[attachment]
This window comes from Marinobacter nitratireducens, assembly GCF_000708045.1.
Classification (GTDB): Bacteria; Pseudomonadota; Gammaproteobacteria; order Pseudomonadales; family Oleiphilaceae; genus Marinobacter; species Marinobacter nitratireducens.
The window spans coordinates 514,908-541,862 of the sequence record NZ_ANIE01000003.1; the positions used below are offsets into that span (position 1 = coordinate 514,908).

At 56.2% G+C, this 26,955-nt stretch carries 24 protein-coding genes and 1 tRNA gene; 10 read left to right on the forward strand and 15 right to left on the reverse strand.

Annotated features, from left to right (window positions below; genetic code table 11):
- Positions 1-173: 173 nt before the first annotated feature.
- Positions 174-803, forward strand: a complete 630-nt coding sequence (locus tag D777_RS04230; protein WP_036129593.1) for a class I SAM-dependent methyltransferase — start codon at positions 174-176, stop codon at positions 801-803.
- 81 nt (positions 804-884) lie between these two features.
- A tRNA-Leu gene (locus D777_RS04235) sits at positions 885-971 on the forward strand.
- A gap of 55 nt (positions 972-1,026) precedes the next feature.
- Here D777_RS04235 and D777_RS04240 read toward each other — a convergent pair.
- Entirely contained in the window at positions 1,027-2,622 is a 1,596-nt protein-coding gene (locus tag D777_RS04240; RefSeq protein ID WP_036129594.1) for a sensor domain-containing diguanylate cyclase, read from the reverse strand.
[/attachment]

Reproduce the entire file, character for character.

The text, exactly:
This window comes from Marinobacter nitratireducens, assembly GCF_000708045.1.
Classification (GTDB): Bacteria; Pseudomonadota; Gammaproteobacteria; order Pseudomonadales; family Oleiphilaceae; genus Marinobacter; species Marinobacter nitratireducens.
The window spans coordinates 514,908-541,862 of the sequence record NZ_ANIE01000003.1; the positions used below are offsets into that span (position 1 = coordinate 514,908).

At 56.2% G+C, this 26,955-nt stretch carries 24 protein-coding genes and 1 tRNA gene; 10 read left to right on the forward strand and 15 right to left on the reverse strand.

Annotated features, from left to right (window positions below; genetic code table 11):
- Positions 1-173: 173 nt before the first annotated feature.
- Positions 174-803, forward strand: a complete 630-nt coding sequence (locus tag D777_RS04230; protein WP_036129593.1) for a class I SAM-dependent methyltransferase — start codon at positions 174-176, stop codon at positions 801-803.
- 81 nt (positions 804-884) lie between these two features.
- A tRNA-Leu gene (locus D777_RS04235) sits at positions 885-971 on the forward strand.
- A gap of 55 nt (positions 972-1,026) precedes the next feature.
- Here D777_RS04235 and D777_RS04240 read toward each other — a convergent pair.
- Entirely contained in the window at positions 1,027-2,622 is a 1,596-nt protein-coding gene (locus tag D777_RS04240; RefSeq protein ID WP_036129594.1) for a sensor domain-containing diguanylate cyclase, read from the reverse strand.